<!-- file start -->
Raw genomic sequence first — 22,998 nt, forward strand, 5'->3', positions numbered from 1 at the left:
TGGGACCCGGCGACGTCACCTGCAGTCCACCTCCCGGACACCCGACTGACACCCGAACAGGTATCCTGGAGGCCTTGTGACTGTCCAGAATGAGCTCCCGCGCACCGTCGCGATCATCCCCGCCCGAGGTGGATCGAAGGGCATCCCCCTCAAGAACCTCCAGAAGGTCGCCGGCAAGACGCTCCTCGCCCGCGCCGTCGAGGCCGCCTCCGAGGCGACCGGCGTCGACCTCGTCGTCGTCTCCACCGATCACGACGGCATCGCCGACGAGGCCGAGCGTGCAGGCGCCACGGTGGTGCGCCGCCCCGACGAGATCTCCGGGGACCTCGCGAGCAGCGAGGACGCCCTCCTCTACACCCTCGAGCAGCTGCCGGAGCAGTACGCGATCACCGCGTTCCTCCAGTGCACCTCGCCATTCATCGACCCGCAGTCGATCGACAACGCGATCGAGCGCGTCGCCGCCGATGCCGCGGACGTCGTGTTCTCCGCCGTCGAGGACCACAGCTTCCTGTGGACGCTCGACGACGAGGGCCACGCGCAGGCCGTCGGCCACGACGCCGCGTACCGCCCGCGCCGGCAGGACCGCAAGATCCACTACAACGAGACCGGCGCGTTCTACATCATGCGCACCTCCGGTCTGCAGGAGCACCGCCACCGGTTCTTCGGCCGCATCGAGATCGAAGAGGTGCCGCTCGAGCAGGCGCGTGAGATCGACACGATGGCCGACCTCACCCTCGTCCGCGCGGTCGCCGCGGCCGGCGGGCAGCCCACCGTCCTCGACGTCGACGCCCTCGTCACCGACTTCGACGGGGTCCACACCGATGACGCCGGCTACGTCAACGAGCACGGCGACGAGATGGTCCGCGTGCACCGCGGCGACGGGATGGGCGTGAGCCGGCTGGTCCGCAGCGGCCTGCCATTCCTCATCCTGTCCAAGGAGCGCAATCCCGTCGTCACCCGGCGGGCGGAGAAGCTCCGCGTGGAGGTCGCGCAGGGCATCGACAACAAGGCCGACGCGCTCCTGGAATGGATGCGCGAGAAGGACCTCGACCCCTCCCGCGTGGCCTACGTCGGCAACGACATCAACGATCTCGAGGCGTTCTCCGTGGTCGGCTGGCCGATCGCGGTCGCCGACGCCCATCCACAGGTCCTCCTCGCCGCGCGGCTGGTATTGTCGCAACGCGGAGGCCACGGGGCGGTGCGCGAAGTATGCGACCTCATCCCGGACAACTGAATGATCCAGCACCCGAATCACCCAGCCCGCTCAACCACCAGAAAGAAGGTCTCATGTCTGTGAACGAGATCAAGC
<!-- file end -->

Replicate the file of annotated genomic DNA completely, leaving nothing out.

Raw genomic sequence first — 22,998 nt, forward strand, 5'->3', positions numbered from 1 at the left:
TGGGACCCGGCGACGTCACCTGCAGTCCACCTCCCGGACACCCGACTGACACCCGAACAGGTATCCTGGAGGCCTTGTGACTGTCCAGAATGAGCTCCCGCGCACCGTCGCGATCATCCCCGCCCGAGGTGGATCGAAGGGCATCCCCCTCAAGAACCTCCAGAAGGTCGCCGGCAAGACGCTCCTCGCCCGCGCCGTCGAGGCCGCCTCCGAGGCGACCGGCGTCGACCTCGTCGTCGTCTCCACCGATCACGACGGCATCGCCGACGAGGCCGAGCGTGCAGGCGCCACGGTGGTGCGCCGCCCCGACGAGATCTCCGGGGACCTCGCGAGCAGCGAGGACGCCCTCCTCTACACCCTCGAGCAGCTGCCGGAGCAGTACGCGATCACCGCGTTCCTCCAGTGCACCTCGCCATTCATCGACCCGCAGTCGATCGACAACGCGATCGAGCGCGTCGCCGCCGATGCCGCGGACGTCGTGTTCTCCGCCGTCGAGGACCACAGCTTCCTGTGGACGCTCGACGACGAGGGCCACGCGCAGGCCGTCGGCCACGACGCCGCGTACCGCCCGCGCCGGCAGGACCGCAAGATCCACTACAACGAGACCGGCGCGTTCTACATCATGCGCACCTCCGGTCTGCAGGAGCACCGCCACCGGTTCTTCGGCCGCATCGAGATCGAAGAGGTGCCGCTCGAGCAGGCGCGTGAGATCGACACGATGGCCGACCTCACCCTCGTCCGCGCGGTCGCCGCGGCCGGCGGGCAGCCCACCGTCCTCGACGTCGACGCCCTCGTCACCGACTTCGACGGGGTCCACACCGATGACGCCGGCTACGTCAACGAGCACGGCGACGAGATGGTCCGCGTGCACCGCGGCGACGGGATGGGCGTGAGCCGGCTGGTCCGCAGCGGCCTGCCATTCCTCATCCTGTCCAAGGAGCGCAATCCCGTCGTCACCCGGCGGGCGGAGAAGCTCCGCGTGGAGGTCGCGCAGGGCATCGACAACAAGGCCGACGCGCTCCTGGAATGGATGCGCGAGAAGGACCTCGACCCCTCCCGCGTGGCCTACGTCGGCAACGACATCAACGATCTCGAGGCGTTCTCCGTGGTCGGCTGGCCGATCGCGGTCGCCGACGCCCATCCACAGGTCCTCCTCGCCGCGCGGCTGGTATTGTCGCAACGCGGAGGCCACGGGGCGGTGCGCGAAGTATGCGACCTCATCCCGGACAACTGAATGATCCAGCACCCGAATCACCCAGCCCGCTCAACCACCAGAAAGAAGGTCTCATGTCTGTGAACGAGATCAAGC